The tilting and slightly curved wall is the architect's interpretation of the glacier.  I love how you can see the light cove mimicking the curve from the outside.

The only window on the east wall is huge!  It is meant to frame the view of the glaciers to focus the visual experience.

Its amazing to think that these designs were created by an office consisting of only 5 employees!

Concrete and glass...it couldn't be more perfect than in this application.  I love the light creeping out from beneath the landing--nice touch.

I love the materiality and simplicity of design.  The natural wood and lighting combined with the amazing views keep the home feeling clean and modern without coming across too cold.  The sheep help too :)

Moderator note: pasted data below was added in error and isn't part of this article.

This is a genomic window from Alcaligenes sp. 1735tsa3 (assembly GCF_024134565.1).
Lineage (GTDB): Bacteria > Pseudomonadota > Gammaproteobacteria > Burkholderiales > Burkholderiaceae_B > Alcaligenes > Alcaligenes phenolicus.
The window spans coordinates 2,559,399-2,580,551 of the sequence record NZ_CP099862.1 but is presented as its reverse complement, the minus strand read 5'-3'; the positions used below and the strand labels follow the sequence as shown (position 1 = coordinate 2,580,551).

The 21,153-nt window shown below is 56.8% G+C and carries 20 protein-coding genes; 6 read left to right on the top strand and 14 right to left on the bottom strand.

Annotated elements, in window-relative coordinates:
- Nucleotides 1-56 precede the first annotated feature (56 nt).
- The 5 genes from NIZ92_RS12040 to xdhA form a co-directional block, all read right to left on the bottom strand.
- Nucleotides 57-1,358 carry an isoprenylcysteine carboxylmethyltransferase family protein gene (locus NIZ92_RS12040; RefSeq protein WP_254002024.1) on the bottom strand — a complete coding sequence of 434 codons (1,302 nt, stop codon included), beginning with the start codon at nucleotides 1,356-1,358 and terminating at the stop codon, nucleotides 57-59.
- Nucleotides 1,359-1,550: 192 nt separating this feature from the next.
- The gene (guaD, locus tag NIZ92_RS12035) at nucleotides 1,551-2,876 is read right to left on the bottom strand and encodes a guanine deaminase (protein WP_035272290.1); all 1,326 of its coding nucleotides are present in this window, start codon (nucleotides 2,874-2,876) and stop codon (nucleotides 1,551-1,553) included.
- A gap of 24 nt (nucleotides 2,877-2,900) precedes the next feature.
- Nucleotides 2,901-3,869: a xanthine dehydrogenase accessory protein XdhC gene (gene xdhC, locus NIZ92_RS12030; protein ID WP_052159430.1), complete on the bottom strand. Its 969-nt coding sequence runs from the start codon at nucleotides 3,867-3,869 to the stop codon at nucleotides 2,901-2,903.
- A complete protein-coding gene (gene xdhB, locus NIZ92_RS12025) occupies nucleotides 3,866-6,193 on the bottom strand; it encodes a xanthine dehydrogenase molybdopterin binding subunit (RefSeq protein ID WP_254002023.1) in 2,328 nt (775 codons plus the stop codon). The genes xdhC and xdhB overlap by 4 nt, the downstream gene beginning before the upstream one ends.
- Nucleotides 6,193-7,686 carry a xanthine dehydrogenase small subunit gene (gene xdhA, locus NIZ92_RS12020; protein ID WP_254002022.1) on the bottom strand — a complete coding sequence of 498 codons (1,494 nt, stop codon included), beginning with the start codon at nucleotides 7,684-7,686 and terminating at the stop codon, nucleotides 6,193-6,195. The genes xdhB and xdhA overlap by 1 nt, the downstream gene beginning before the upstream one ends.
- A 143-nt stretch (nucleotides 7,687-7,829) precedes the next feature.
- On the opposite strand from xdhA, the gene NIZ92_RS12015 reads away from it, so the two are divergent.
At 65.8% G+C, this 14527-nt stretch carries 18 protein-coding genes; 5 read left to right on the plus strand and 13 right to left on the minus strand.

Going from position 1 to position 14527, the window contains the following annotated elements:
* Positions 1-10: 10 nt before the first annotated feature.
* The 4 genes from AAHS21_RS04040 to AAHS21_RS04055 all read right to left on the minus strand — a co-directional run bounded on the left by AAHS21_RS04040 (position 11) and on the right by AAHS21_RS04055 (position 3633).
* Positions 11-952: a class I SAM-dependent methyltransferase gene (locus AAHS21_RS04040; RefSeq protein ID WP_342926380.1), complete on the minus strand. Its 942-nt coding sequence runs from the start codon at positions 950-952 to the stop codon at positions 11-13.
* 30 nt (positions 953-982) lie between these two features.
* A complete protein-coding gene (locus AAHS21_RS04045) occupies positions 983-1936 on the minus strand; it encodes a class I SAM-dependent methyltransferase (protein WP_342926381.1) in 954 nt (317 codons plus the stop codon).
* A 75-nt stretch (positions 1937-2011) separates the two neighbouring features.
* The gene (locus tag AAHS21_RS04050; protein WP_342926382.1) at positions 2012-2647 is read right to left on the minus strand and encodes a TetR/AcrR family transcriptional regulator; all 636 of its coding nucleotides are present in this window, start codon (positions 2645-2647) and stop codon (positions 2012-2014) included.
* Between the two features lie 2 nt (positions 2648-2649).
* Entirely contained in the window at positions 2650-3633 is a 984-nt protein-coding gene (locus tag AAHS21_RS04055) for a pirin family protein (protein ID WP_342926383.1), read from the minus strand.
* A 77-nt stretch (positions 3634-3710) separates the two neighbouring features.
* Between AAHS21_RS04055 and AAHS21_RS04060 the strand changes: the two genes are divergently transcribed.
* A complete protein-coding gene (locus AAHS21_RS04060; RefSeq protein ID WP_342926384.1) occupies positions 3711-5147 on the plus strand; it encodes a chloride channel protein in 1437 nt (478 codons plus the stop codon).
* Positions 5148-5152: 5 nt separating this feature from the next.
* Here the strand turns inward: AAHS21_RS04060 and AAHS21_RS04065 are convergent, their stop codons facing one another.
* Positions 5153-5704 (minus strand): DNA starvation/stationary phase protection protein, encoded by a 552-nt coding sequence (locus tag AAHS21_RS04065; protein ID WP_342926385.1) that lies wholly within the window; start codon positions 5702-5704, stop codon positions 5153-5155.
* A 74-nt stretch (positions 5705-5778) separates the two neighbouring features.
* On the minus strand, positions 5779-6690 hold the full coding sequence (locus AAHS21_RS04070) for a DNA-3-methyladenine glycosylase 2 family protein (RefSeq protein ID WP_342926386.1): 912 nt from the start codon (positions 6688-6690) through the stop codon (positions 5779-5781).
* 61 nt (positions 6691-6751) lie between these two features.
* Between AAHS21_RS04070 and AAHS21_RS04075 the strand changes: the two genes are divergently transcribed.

Love the mantle detail and the monochromatic effect of the flooring, sofas. and mullions.

There is no need to say how amazing these next couple of shots are.  Amazing perspectives!

Simple. Clean. Minimal.
Love the panels in contrasting directions.

Here's to a great start to the week!  I hope yours is filled with good things and great design.
Images courtesy Gudmundur Jonsson [via]




Finnish designer company, Character, recycles the neon letters from businesses that are changing their logo, replacing their sign or have gone out of business.  They select the letters with the most "character", replace the old neon tubes with LEDs, clean them up, and place them on their website to be sold individually.  

Images courtesy Character [via]



Long Week...

Its been a long week, and I am exhausted!